Thursday

8th Dec 2022

Opinion

The 'digital euro' — will it happen, and if so, when?

  • Adoption of a digital euro is not guaranteed and — in any case — not expected to materialise before the end of 2026 (Photo: Michal Jarmoluk)
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Along with most central banks around the world the European Central Bank (ECB) is contemplating a central bank digital currency.

Following a public consultation and an experimentation work with the euro area national central banks in 2021, the ECB is currently exploring the optimal design of a digital euro.

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  • A digital euro would represent a step change in cross border payments — making international money transfers faster, less costly and more transparent (Photo: BTC Keychain)

Regardless of the final structure, a digital euro would complement cash in payments by providing a digital alternative.

This has implications for everyone. First and foremost, if adopted, a digital euro would represent a step change in cross border payments, making international money transfers faster, less costly and more transparent. Existing global payments system comprises non-transparent and costly transaction chains across correspondent banks.

An interoperable settlement structure would be expected to eliminate the need for such correspondent banking relationships for cross-border transactions.

Besides, responding to individuals' and firms' increasing preference for digital payments, it would serve as an alternative means of payment for retail transactions.

This would lead to structural changes in the industry, reducing the fragmentation of the EU retail payments market. Needless to mention, adoption of a digital euro could also promote competition and encourage further financial innovation.

While a digital euro would be convertible one-to-one with banknotes, it is not expected to completely replace the physical euro.

The ECB states that it would only be intended as an alternative means of payment for routine retail transactions in everyday life and not as an instrument for financial investments.

As a result, the policy-makers' focus currently remains on potential retail implications.

The intention is to introduce a digital euro as a means through the introduction of a single, "one-stop" solution. This would provide a universally-accepted and secure solution that facilitates contactless and instant payments.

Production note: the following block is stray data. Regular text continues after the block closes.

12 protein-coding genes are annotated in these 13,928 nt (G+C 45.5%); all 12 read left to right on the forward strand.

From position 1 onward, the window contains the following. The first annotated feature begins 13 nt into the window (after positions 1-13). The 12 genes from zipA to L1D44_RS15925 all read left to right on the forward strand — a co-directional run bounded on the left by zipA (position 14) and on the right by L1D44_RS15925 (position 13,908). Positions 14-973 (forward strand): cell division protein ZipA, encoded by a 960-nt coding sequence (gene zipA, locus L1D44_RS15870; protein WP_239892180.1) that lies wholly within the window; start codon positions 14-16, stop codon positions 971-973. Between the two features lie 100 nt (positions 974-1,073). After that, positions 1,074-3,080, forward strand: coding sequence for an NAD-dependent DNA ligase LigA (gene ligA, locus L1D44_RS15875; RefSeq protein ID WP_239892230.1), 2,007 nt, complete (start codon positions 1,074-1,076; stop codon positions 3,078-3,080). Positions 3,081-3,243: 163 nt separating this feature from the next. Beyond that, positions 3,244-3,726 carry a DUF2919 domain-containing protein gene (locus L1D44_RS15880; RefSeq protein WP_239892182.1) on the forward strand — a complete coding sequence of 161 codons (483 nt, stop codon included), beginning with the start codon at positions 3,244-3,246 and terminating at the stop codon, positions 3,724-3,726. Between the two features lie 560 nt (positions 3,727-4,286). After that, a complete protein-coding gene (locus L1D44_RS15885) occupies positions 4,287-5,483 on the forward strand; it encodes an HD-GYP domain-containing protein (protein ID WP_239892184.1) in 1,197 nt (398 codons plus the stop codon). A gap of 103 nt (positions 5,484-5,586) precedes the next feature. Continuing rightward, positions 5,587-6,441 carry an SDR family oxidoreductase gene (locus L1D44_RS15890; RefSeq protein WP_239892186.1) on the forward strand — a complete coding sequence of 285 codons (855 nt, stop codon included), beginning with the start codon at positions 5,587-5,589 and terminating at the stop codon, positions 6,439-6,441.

Despite its limited intended scope of general use, implementation of the digital euro will no doubt be a complex and fraught process with multiple challenges.

Fraught with challenges

For instance, recent research conducted by the ECB has indicated safety and security as the key concerns.

This means that, at the very least, solid measures would be needed against fraud and hacking, as well as secure and reliable payment authentication methods such as biometric methods of payment verification.

From a technical standpoint, policymakers are experimenting with different approaches and technologies, including both "centralised" and "decentralised" solutions.

It is also understood that two versions are currently being considered in the eurozone: an "online version", which would allow payments to be processed by a third party, and an "offline version" in which payments would be made directly from person-to-person.

Technical challenges aside, adoption of a digital euro would require a regulation of the European Parliament, upon a proposal by the European Commission.

A recent consultation — which ended on 16 June 2022 — constituted the first step toward legislation from Brussels on a digital euro. From a legislative standpoint, adoption of a digital euro will particularly require laws in areas such as privacy and anti-money laundering.

After the finalisation of the current optimal design phase in October 2023, the governing council will then decide whether to move to the next phase, which is expected to take around three years.

This means that the adoption of a digital euro is not guaranteed and, in any case, not expected to materialise before end-2026.

In the meantime, there will also be domestic and foreign monetary policy and financial stability issues that policy-makers will need to take into consideration.

For instance, regulators will need to introduce measures to prevent an excessive and abrupt shift of deposits from commercial banks into the digital euro, which could create bank-run like severe liquidity problems for banks with system-wide knock-on effects.

In addition, high foreign demand for the digital euro from non-eurozone economies could put the euro under upward pressure, which could severely impair the price competitiveness of the member states.

A digital euro would also have implications for the monetary authorities in countries outside the eurozone. If the digital currency were to become widespread, it could weaken the effectiveness of monetary policy in non-eurozone economies.

All central banks have a mandate to maintain the value of their domestic currency, both in physical and digital form.

Therefore, EU policy-makers should adopt a multilateral approach towards a digital currency, with close coordination and cooperation with their counterparts in other countries, taking into account the implications of adopting a digital currency for all stakeholders involved.

Disclaimer

The views expressed in this opinion piece are the author's, not those of EUobserver.

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